Netflix discovered that the images used on the browse screen make a big difference in whether users watch something or not.
It, therefore, uses machine learning to create and display different images according to a user’s individual preferences. It does this by analyzing a user’s previous content choices and learning the kind of image that is more likely to encourage them to click.
These are just two examples of how Netflix uses machine learning on its platform. If you want to learn more about how it is used, you can check out the company’s research areas blog.
With millions of listings in locations across the globe at different price points, Airbnb uses machine learning to ensure users can find what they are looking for quickly and to improve conversions.
There are a number of ways the company deploys machine learning, and it shares a lot of details on its engineering blog.
As hosts can upload images for their properties, Airbnb found that a lot of images were mislabeled. To try and optimize user experience, it deployed an image classification model that used computer vision and deep learning.
The project aimed to categorize photos based on different rooms. This enabled Airbnb to show listing images grouped by room type and ensure the listing follows Airbnb’s guidelines.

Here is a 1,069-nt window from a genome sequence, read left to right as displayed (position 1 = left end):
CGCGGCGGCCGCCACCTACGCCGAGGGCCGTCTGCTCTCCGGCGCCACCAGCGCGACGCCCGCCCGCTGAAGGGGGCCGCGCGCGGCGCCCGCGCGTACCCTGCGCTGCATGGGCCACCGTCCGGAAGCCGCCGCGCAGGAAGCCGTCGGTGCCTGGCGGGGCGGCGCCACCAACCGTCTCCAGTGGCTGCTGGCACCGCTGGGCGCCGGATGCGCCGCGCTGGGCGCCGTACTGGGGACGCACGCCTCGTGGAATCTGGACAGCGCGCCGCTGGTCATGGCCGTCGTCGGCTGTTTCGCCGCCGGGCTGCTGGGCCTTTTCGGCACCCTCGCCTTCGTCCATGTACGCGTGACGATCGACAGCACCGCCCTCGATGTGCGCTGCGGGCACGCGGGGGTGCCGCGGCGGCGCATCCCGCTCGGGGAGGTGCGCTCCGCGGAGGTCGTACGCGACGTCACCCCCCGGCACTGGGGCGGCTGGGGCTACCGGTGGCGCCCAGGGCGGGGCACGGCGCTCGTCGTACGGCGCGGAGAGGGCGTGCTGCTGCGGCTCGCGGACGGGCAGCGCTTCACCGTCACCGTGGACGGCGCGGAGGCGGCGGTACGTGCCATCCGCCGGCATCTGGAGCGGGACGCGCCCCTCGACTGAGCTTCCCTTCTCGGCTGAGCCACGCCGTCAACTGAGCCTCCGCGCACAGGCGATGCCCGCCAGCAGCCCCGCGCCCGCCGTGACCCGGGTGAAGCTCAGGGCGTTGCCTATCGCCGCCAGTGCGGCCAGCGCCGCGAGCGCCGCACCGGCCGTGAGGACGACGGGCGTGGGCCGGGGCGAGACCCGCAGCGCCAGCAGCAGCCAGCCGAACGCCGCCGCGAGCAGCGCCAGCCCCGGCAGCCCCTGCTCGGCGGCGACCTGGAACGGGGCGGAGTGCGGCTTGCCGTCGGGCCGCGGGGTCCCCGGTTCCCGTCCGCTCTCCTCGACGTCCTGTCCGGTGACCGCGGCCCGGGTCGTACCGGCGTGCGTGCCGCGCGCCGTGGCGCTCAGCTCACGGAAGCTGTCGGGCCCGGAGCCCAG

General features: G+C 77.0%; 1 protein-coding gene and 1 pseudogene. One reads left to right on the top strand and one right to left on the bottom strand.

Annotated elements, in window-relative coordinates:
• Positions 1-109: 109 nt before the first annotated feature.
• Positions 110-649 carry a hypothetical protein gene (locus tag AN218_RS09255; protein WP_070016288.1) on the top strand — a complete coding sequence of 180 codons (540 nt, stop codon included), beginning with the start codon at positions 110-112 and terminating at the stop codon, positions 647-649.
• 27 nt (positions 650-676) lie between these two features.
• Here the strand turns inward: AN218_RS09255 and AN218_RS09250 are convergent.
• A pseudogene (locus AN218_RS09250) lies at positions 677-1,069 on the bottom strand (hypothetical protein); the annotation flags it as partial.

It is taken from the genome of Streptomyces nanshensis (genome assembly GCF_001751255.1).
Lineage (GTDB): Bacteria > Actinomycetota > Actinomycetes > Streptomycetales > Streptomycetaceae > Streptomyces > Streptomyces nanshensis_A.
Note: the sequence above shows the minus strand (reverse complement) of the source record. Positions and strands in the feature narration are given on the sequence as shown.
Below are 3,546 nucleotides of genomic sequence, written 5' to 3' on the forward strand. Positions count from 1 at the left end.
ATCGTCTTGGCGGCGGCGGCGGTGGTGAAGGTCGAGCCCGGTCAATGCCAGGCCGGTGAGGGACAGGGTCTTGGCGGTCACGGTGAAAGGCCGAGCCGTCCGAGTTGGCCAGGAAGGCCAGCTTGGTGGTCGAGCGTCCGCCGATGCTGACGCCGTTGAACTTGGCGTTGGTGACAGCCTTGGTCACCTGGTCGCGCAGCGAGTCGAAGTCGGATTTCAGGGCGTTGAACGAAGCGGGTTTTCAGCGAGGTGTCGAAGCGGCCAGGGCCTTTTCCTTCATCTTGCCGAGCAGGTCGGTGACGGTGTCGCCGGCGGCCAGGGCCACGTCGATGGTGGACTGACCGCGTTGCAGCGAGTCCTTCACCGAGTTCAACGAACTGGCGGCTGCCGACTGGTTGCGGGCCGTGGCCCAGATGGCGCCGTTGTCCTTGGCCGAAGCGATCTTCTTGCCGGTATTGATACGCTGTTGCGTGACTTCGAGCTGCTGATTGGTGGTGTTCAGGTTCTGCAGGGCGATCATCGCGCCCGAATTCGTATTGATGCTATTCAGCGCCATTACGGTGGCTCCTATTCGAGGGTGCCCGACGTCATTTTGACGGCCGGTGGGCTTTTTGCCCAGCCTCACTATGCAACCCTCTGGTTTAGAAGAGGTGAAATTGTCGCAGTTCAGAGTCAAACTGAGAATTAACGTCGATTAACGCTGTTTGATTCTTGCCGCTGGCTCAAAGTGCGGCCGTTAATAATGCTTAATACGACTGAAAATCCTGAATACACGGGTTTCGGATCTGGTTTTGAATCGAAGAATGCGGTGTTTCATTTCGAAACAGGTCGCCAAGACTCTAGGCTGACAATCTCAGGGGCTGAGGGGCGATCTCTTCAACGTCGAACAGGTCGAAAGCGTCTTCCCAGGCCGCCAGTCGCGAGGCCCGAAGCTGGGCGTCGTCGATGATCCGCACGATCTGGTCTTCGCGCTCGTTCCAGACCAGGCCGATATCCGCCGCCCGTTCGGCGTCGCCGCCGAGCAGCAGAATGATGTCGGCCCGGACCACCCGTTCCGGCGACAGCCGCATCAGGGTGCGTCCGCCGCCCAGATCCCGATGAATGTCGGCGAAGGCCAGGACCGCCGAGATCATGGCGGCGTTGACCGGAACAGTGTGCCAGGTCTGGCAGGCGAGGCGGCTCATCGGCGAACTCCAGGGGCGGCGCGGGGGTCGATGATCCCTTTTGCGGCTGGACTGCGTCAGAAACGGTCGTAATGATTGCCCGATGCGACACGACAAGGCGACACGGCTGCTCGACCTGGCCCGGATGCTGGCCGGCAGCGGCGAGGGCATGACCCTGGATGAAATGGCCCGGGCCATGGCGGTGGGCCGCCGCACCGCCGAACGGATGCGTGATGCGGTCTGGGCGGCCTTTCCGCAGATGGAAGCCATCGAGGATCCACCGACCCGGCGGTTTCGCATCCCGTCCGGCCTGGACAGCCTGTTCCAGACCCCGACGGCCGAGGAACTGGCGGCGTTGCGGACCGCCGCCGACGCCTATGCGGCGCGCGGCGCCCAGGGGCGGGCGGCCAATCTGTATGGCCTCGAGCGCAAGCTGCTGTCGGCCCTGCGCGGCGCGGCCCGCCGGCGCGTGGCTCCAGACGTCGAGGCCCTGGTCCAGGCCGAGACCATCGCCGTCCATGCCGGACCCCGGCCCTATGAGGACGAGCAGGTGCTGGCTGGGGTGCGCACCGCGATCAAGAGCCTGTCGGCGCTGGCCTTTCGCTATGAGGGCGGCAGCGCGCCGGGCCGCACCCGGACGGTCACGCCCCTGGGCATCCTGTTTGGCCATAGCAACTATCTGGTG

In order to do this, it retrained the image classification neural network ResNet50, with a small number of labeled photos. This enabled it to accurately classify current and future images uploaded to the site.
To provide a personalized experience for users, Airbnb deployed a ranking model that optimized search and discovery. The data for this model came from user engagement metrics such as clicks and bookings.
Listings started by being ordered randomly, and then various factors were given a weight within the model – including price, quality, and popularity with users. The more weight a listing had, the higher it would be displayed in listings.
This has since been optimized further, with training data including the number of guests, price, and availability also included within the model…
Con información de Search Engine Journal.